Outcomes Of A High Volume, Single Institutional Experience With The Perceval Sutureless Valve
Charlene E. Tennyson1, NADIM KHADEM2, Gunaratnam NIRANJAN,1, DAVID ROSE1, ANTONY WALKER1.
1BLACKPOOL VICTORIA HOSPITAL, MANCHESTER, United Kingdom, 2LANCASTER MEDICAL SCHOOL, MANCHESTER, United Kingdom.
BACKGROUNDThe Perceval sutureless valve has been implanted in over 20, 000 patients in the last decade. The Lancashire cardiac centre has one of the highest implant rates in the UK. In this article we present our clinical outcomes. We hypothesise that sutureless valve implantation is a safe method of valve replacement in elderly patients with greater co-morbidities. METHODSClinical data was collected retrospectively for all patients receiving a Perceval sutureless valve between May 2013 and February 2018. Data were taken from the clinical records, the Patient Analysis and Tracking System and the Ormis electronic theatre records by an independent observer.
RESULTS225 (female 50.2%) patients were included. 123 (54.67%) isolated aortic valve replacements and 102 (45.33%) concomitant procedures. Average age at implantation was 78 years with an average additive Euro score of 9.03. Minimal access procedures were performed in 21 (9.33%) patients and 20 (8.89%) were redo operations. The average bypass and cross-clamp times were 98.88 and 64.62 minutes respectively.Postoperative complications included reoperation for bleeding (5.78%), postoperative neurological event (2.22%), permanent pacemaker (7.56%), renal impairment requiring temporary haemodialysis (4.5%) and respiratory failure requiring reintubation (7.56%).Survival at 30 days, 1, 3 and 5 years was 93.33%, 87.56%, 83.11% and 80.44% respectively.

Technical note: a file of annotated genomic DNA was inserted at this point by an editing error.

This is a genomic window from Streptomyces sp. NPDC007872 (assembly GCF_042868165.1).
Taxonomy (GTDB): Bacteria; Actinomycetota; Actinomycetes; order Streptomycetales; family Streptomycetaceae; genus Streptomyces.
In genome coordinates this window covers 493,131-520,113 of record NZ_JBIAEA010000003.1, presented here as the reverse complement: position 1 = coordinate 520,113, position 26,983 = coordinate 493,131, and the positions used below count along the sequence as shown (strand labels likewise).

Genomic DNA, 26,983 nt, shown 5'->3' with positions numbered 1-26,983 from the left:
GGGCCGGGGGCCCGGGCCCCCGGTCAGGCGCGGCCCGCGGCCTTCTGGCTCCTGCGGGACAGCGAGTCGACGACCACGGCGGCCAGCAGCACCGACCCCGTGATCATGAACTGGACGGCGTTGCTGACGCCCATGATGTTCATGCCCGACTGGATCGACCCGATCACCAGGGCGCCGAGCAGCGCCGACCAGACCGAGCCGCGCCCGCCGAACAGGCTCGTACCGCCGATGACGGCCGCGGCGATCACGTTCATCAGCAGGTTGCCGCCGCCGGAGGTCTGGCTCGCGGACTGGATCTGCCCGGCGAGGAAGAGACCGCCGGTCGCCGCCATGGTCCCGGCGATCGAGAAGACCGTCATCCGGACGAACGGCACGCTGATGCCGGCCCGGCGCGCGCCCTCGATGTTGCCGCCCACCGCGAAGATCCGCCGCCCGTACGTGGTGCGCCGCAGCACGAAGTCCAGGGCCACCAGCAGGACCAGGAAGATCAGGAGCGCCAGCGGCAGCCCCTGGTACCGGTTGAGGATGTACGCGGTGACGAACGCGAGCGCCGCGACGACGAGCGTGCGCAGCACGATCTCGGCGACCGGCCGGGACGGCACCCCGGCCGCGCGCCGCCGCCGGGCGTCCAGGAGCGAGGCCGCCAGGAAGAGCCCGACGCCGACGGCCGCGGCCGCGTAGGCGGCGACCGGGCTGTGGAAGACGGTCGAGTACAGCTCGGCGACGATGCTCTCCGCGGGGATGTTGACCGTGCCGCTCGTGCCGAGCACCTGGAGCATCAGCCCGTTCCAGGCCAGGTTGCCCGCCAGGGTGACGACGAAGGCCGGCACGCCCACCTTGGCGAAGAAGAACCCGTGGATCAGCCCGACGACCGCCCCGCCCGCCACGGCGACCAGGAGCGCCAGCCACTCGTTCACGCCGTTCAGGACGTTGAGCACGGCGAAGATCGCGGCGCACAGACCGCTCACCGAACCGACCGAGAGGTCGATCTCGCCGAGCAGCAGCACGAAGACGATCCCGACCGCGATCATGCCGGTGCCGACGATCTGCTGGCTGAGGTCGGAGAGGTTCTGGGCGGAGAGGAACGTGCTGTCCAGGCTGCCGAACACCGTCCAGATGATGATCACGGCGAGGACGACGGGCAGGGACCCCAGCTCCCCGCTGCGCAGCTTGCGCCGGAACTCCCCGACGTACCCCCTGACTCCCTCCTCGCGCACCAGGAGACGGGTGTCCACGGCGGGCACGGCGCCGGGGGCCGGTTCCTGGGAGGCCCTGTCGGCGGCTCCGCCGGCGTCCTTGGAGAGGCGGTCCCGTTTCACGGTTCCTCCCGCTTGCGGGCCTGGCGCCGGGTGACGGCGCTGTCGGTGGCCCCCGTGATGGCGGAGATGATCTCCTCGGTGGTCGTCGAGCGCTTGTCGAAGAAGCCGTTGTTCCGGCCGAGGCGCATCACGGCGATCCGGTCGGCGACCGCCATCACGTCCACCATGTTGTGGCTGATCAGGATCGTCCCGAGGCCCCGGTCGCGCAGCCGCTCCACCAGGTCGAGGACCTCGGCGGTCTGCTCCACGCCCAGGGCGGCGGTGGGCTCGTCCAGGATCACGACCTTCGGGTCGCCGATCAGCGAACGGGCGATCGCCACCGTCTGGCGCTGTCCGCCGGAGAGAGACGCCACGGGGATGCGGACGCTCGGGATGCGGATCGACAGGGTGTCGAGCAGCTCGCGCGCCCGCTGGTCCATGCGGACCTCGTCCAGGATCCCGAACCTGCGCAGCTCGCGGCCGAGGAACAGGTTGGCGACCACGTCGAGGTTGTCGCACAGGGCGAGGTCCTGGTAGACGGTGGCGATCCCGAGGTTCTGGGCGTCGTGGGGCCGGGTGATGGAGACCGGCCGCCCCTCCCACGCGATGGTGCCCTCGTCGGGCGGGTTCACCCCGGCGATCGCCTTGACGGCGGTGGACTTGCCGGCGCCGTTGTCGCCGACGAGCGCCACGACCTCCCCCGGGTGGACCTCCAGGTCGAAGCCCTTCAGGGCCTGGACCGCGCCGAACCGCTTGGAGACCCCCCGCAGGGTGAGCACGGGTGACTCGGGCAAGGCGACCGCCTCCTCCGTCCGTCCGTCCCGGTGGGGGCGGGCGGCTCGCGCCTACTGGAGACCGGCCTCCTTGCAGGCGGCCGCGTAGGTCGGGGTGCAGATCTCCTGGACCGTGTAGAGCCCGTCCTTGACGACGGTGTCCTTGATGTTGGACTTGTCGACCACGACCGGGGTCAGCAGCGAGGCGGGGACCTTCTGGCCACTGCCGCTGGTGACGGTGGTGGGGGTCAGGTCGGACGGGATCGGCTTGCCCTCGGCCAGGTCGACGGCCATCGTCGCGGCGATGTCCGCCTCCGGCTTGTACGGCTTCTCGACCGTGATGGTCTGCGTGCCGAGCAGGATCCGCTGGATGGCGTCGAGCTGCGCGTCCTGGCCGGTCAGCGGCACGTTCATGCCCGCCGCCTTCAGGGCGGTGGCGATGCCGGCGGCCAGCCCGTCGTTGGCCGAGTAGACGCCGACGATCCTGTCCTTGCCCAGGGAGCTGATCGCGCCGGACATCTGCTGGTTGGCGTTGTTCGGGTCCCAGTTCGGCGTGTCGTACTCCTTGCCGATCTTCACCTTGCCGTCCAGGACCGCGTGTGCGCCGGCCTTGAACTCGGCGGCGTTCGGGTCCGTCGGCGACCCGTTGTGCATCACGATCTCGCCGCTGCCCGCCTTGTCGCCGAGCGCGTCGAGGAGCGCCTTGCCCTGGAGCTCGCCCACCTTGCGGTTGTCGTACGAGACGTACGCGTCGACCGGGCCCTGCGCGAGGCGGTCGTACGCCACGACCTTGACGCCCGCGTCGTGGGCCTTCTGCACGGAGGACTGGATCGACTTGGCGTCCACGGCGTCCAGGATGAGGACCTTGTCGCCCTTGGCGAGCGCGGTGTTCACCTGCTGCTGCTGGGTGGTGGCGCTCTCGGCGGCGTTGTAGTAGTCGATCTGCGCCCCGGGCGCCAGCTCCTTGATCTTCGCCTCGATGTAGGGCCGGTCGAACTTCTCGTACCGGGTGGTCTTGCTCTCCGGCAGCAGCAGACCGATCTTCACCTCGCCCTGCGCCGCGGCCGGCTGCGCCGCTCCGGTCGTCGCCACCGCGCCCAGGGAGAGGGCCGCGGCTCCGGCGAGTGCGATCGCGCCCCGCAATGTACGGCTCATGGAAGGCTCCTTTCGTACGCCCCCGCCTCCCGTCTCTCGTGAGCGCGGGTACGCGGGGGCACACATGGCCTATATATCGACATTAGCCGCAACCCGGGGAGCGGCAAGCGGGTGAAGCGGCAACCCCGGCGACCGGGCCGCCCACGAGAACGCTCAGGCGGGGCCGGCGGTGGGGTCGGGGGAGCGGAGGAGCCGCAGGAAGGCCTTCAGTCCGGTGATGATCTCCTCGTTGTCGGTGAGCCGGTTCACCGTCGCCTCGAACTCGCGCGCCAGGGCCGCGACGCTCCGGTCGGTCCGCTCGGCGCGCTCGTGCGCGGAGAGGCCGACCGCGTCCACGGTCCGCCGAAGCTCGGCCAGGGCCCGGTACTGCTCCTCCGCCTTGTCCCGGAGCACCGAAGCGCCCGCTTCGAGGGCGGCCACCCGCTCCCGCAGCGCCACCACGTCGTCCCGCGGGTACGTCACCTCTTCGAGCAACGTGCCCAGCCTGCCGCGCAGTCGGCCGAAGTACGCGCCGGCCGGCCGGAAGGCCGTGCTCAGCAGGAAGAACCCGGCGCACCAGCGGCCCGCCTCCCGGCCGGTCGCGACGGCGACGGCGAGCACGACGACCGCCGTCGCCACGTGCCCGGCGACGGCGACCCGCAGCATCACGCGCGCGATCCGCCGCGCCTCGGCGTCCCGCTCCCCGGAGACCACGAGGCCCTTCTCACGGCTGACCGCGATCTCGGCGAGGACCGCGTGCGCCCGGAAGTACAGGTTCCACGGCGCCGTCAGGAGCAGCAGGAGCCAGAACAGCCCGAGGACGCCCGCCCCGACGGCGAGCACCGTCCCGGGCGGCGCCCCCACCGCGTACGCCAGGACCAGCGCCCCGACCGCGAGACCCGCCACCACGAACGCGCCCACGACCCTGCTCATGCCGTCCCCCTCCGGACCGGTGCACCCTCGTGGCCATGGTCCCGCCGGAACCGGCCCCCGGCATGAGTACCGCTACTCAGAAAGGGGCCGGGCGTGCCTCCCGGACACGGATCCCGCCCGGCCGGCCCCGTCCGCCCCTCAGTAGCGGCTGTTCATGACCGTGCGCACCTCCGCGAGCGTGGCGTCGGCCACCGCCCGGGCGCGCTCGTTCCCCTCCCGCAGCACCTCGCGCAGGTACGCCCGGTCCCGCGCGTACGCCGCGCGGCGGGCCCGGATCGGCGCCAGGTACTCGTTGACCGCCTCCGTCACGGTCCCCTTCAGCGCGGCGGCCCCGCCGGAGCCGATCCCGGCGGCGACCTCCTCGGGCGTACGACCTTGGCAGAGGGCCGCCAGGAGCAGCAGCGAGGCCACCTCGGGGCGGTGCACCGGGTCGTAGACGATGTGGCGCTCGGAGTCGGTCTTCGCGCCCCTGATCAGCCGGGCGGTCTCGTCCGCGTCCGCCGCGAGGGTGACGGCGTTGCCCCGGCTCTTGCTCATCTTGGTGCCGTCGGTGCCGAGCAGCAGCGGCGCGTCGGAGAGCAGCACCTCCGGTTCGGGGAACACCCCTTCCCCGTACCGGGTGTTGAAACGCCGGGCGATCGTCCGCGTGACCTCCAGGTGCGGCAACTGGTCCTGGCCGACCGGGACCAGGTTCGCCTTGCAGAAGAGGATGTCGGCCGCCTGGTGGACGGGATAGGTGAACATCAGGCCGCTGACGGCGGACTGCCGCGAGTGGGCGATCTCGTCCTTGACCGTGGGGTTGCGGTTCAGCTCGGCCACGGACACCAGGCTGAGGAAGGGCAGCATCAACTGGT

CONCLUSIONSOur preliminary study has demonstrated that following a learning curve our 30-day mortality reduced after the 75th operation. Furthermore, our rate of permanent pacemaker insertion is consistent with rates of other European centres. Perceval is safe and easily reproducible, particularly in the elderly (71% survival at 30 days in nonagenarians).
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